Helping get this up and running has been a significant preoccupation in the last couple days. I’ve written before about similar efforts to help Pakistan & Haiti. The Christchurch quake isn’t on the massive scale of those disasters, but it has hit our small country pretty damn hard.

If you’re into tabletop games, drop US$20 on this bundle. You will be rewarded with some incredibly cool bits of gaming genius, and you’ll be directly donating to a good cause. Everybody wins.

Thanks to all those who purchase, all those who contributed products, and all those who helped make it happen.

ICONS: The Mastermind Affair

Warning: this post is about tabletop roleplaying games. Sorry if it makes no sense to you.

Mastermind Affair cover

Just released: The Mastermind Affair, PDF-format adventure for the ICONS RPG. (Written by me.)

It’s a hefty 45-page adventure suitable for most traditional-type Supers RPG settings – I guess it’s a bit more DC than Marvel in its shadings. It has a whole mess of villains, all with that great Dan Houser art – you can see some of them in the preview pages. It has a descriptive character aspect of which I’m inordinately proud, but I can’t tell anyone what it is because it’s a minor spoiler. It’s a neat adventure and if you like Supers stuff, you’ll get a kick out of this.

Best of all: it is only a buck ninety-nine, American. The publisher, Adamant Entertainment, has adopted an “app-pricing” model where everything costs just under US$2. This means you can get ICONS itself, the amazing full RPG game, for $1.99 as well. (Also my older stuff for the same price.) It’s a fascinating and exciting business move, and I think it’s the way all digital products will inevitably go – music downloads, e-books, online newspaper subscriptions, etc will all be getting massively cheaper as it sinks in that the value proposition is different to that of a physical product.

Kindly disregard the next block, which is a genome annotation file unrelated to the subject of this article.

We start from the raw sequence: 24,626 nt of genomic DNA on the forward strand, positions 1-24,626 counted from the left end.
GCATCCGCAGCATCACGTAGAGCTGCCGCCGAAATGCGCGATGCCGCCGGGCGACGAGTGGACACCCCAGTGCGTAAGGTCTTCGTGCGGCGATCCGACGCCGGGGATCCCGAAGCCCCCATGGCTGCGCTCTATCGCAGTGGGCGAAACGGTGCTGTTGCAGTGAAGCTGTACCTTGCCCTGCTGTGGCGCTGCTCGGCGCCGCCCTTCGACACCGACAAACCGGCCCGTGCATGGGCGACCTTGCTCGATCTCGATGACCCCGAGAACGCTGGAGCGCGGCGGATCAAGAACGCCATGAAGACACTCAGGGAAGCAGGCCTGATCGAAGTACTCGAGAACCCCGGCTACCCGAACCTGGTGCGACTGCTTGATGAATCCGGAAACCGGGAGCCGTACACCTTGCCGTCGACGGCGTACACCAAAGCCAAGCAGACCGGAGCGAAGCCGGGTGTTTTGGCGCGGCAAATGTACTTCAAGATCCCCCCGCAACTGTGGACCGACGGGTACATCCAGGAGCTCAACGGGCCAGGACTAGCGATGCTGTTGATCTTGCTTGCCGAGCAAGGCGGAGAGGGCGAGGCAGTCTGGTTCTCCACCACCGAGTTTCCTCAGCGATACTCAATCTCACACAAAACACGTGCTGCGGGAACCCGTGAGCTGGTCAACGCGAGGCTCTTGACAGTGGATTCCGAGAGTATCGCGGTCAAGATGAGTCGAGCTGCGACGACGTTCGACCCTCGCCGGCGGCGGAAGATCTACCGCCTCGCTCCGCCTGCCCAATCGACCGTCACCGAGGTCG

So, $1.99 for a fun adventure. That’s about $2.60 in NZ pesos. If you are of gaming ilk, do consider it.

(Sadly, although the playtesters are credited, their amazing characters are not included. You’ll need to ask them for descriptions.)

Pakistan Relief RPG bundle

US$700+ worth of RPG stuff, for $25

In a successor to February’s bundle for Haiti, this is a fundraiser for Pakistan flood relief.

Includes ICONS which has my name on it, friend-of-FTM Malc’s Hot War, and heaps of other goodies (Starblazer Adventures! Fear Itself! Wild Talents 2E! Contenders! Dragon Warriors! Exalted 2E! Covenant! Don’t Rest Your Head!)

Simply incredible amount of game creativity for a tiny price – and all for a worthy cause. What’s not to love?

Check it out here

What I’m doing this week

Part of my life is being manager of the Centre for Applied Cross-cultural Research. Every week the researchers get together and there’s a presentation of some sort or another.
This week, I’m doing one. I’m not a cross-cultural researcher, but I am a giant geek. So:

Playing culture: Dungeons & Dragons, fantastic ethnicity, and the undisciplined mimetic imagination

For several decades, intercultural education has made productive use of interactive exercises, role-plays and simulations. These “infinite games” offer a way to explore and practise cultural interaction in a way that is immersive, memorable and supportive of exploration. Such engagements are carefully managed with inductions and post-experience briefings to contextualise what has taken place.

However, there exists a vibrant strain of parallel activity that is purely informal. For forty years, small groups of people have gathered together and imagined intercultural experiences without any inductions, briefings, or contextual guides. Tabletop role-playing games use an infinite game structure for the shared creation of character-based narrative fiction, and intercultural engagements often feature. In this presentation, I’ll describe how these games have presented and explored culture, and how innovative techniques are opening new possibilities for playing culture. To explore some of these ideas, a prototype for a new game based directly on cross-cultural research will be presented for discussion and feedback.

Happening Thursday. Should be fun.